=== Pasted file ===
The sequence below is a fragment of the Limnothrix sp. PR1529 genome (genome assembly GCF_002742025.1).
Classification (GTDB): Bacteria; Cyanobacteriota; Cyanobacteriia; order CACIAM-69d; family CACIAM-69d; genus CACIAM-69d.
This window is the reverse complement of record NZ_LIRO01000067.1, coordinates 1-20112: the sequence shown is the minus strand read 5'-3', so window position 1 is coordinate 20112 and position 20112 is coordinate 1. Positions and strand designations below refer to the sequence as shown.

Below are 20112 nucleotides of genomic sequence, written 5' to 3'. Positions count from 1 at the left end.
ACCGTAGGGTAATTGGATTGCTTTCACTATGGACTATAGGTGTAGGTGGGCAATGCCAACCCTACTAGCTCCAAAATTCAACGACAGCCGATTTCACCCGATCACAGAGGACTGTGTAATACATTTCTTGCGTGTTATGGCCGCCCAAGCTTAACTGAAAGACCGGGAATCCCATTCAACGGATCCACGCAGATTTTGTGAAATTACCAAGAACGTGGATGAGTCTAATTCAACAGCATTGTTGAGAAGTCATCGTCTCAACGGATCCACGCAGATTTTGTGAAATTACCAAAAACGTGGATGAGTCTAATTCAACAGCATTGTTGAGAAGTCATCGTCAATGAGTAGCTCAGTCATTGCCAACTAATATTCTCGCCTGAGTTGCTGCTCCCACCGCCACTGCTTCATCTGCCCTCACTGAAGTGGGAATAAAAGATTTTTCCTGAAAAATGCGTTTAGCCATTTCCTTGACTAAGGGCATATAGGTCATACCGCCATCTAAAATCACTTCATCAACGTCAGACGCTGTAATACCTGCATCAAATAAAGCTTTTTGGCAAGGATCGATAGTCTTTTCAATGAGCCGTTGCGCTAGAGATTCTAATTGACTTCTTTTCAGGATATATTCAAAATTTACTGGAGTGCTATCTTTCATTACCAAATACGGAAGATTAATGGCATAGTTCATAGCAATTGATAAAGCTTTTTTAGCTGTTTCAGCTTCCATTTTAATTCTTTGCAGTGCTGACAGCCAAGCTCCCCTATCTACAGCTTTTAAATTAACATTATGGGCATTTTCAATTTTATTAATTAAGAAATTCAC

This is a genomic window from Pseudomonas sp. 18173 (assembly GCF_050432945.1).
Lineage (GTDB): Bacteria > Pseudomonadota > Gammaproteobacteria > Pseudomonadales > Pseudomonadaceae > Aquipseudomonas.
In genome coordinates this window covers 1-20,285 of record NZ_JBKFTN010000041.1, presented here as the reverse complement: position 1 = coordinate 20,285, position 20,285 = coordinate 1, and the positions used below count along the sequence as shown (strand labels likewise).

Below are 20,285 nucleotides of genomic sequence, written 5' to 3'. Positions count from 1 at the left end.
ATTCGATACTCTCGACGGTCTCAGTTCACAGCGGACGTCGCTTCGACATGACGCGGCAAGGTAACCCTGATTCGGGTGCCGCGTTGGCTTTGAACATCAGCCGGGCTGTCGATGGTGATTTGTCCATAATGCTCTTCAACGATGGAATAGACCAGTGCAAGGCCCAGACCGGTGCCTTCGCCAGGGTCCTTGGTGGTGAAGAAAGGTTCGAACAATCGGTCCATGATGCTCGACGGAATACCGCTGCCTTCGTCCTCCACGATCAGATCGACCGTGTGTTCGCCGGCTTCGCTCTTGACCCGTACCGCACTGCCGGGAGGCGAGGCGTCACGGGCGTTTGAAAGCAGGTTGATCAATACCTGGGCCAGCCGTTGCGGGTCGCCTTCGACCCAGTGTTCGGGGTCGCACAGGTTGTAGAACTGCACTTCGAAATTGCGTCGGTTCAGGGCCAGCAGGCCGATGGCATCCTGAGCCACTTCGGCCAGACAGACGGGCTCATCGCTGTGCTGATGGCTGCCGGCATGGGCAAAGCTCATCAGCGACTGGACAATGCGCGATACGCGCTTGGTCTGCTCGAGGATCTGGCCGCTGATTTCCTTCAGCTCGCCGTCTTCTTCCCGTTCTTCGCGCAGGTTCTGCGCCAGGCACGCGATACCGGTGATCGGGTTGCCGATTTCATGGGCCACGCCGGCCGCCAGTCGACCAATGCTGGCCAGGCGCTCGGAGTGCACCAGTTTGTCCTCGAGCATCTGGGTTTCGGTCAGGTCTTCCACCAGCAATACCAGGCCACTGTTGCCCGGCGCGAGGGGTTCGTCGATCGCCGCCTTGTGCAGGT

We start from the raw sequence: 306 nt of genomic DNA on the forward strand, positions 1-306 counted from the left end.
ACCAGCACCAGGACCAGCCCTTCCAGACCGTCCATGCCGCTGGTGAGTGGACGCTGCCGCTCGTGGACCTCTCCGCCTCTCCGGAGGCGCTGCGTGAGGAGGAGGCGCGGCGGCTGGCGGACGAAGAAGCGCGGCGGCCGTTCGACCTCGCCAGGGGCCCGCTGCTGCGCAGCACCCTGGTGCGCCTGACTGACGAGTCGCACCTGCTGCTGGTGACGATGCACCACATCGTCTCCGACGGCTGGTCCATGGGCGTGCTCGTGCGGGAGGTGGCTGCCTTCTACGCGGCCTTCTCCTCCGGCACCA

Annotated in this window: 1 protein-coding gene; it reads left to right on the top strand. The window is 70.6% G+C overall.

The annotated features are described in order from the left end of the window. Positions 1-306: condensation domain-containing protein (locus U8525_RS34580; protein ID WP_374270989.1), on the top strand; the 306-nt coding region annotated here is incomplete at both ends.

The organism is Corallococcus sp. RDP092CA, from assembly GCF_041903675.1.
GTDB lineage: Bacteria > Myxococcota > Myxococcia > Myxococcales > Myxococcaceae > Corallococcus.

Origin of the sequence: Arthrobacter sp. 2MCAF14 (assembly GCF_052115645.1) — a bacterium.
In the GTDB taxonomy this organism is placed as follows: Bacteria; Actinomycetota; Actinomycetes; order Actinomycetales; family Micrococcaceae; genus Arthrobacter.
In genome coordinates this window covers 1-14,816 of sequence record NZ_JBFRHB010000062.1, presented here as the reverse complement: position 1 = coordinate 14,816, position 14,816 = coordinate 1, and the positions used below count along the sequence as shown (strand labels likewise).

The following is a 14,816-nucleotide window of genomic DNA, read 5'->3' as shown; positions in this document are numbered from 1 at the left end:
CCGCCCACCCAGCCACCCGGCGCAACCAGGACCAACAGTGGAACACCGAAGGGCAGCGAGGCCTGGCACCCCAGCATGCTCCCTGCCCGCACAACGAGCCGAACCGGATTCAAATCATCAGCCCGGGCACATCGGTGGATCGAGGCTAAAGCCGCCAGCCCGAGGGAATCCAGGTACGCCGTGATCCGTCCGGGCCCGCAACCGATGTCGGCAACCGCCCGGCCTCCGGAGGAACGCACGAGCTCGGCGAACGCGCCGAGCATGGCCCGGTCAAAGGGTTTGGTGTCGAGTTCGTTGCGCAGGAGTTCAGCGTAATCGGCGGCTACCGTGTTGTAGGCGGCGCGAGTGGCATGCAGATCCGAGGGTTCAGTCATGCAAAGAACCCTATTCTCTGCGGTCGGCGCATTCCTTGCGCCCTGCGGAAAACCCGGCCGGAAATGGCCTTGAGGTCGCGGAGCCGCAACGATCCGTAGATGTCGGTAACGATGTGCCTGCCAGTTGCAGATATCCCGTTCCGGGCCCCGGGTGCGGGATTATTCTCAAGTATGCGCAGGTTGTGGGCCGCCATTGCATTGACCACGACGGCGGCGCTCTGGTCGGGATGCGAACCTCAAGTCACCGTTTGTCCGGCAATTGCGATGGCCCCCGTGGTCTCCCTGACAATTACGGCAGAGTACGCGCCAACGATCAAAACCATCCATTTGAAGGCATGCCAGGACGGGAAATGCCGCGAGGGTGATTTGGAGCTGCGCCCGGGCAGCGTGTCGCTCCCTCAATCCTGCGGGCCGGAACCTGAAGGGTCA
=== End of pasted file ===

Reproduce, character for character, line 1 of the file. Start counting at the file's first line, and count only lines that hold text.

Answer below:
The sequence below is a fragment of the Limnothrix sp. PR1529 genome (genome assembly GCF_002742025.1).